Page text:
Inspectors have condemned a group of carers in Devon who punished patients by treating them in an "abusive" and "degrading" manner.
Kazlum Support Limited in Crediton, which provides care to people living in their own homes, had its overall rating downgraded from 'good' to 'requires improvement' following an unannounced inspection in February.
The Care Quality Commission (CQC) had received concerns about allegations of abuse and a closed culture within its management. At the time of the inspection the service was providing personal care to 13 people.
Amanda Stride, CQC’s head of adult social care inspection, said: “Although staff understood how to protect people from poor care and abuse, they didn’t recognise their own behaviour could be abusive. Instead, staff decided they knew what was best for people and imposed restrictions on them, stopping them from spending their money on things, or from eating certain things, and limiting when they could use technology.
"Yet no assessments had taken place to determine whether this was in people’s best interests. Rather than supporting and encouraging people to live independently, staff were punishing them by withholding ‘treats’ - things people had bought with their own money - and making them apologise for behaviour staff felt was unacceptable.
"One person apologised for ignoring staff but was told sorry doesn’t mean anything and they would still lose a treat. In addition, people weren’t allowed to spend their day doing what they wanted. Instead, staff made them do tasks and follow house rules even when staff knew they preferred to do other things.
“When we pointed out staff were using outdated and degrading practices and institutionalised language when speaking to people, managers were defensive. The manager told us they’d reviewed all incident records, yet they hadn’t picked up on the fact staff were punishing people instead of encouraging them and hadn’t recognised this was abuse.
“The registered manager had little involvement in the day to day running of the service and staff said it could be difficult to raise concerns as the managers were friends which could make them feel like an outsider. All of this is indicative of a closed culture, which is when institutionalised practices are used and increase people’s dependence on the manager and staff.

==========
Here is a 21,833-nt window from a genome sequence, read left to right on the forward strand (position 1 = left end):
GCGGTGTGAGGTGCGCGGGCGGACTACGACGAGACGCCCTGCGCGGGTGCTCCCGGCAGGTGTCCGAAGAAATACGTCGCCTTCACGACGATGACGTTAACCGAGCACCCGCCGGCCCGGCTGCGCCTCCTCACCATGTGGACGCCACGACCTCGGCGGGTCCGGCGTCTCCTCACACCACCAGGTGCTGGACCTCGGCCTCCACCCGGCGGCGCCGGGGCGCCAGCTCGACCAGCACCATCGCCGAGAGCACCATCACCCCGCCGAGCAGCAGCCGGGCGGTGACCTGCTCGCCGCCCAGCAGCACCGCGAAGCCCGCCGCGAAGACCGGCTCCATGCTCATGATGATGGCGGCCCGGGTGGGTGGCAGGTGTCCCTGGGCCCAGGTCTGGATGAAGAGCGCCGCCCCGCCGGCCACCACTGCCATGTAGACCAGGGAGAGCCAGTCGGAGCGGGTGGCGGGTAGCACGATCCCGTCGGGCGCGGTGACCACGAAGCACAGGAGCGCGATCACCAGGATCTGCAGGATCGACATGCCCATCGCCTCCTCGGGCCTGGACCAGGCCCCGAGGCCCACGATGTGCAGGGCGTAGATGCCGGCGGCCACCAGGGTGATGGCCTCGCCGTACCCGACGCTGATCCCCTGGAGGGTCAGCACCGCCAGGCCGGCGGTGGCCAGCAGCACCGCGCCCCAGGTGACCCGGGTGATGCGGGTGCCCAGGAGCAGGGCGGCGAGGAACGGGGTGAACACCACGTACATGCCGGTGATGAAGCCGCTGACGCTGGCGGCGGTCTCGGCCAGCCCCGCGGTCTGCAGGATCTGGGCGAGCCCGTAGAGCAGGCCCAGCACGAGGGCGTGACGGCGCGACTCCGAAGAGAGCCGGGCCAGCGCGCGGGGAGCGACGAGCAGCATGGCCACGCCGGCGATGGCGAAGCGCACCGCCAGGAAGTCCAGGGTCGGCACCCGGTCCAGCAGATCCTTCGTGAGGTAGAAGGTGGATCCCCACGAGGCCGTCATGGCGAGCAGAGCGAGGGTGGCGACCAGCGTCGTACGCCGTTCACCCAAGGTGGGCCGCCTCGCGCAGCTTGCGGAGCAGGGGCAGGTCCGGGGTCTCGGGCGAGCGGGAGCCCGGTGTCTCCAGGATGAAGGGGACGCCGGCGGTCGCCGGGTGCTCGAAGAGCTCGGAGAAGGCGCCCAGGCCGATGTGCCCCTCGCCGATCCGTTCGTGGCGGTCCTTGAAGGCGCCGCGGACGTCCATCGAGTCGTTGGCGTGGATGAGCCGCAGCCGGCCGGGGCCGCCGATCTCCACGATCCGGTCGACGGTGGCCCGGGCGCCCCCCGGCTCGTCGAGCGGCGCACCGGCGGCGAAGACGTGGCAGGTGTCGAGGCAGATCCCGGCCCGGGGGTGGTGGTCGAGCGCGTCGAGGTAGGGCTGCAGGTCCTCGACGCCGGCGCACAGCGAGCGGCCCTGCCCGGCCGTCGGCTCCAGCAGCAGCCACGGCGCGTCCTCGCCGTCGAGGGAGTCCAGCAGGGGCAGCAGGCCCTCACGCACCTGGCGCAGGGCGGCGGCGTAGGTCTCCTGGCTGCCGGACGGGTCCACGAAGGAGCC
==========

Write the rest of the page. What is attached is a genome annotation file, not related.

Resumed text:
“Following the inspection, we told the provider to make a number of improvements to ensure people receive safe care. We will continue to monitor the service to ensure that improvements are made and fully embedded."
A spokesperson for Kazlum Support Limited said: “We are naturally disappointed at the rating, although note that Kazlum Support Ltd retains its good rating for being caring and responsive, and we are working hard to ensure we quickly regain our previous ‘good’ rating.
"We are very grateful to our staff, service users and their families for their support and positive feedback to CQC.
"The pandemic has obviously been a hugely challenging time for the care sector, and we focused our attention on continuing to provide the best possible care that we could for our service users to enable them to enjoy the best possible quality of independent life during this particularly challenging time.
"We acknowledge that this may have been at the expense of systems and procedures, and we are taking swift action to address the concerns raised by the inspectors so that we can evidence to them as soon as possible that we have the necessary records to demonstrate the quality of the care that we provide
"We care very much about providing safe, effective, caring, responsive and well-led services to the people we support, and the wellbeing and safety of our service users remains our top priority. We are working closely with the local authority to ensure that legal frameworks are in place where the need for restrictions have been identified to keep people safe.”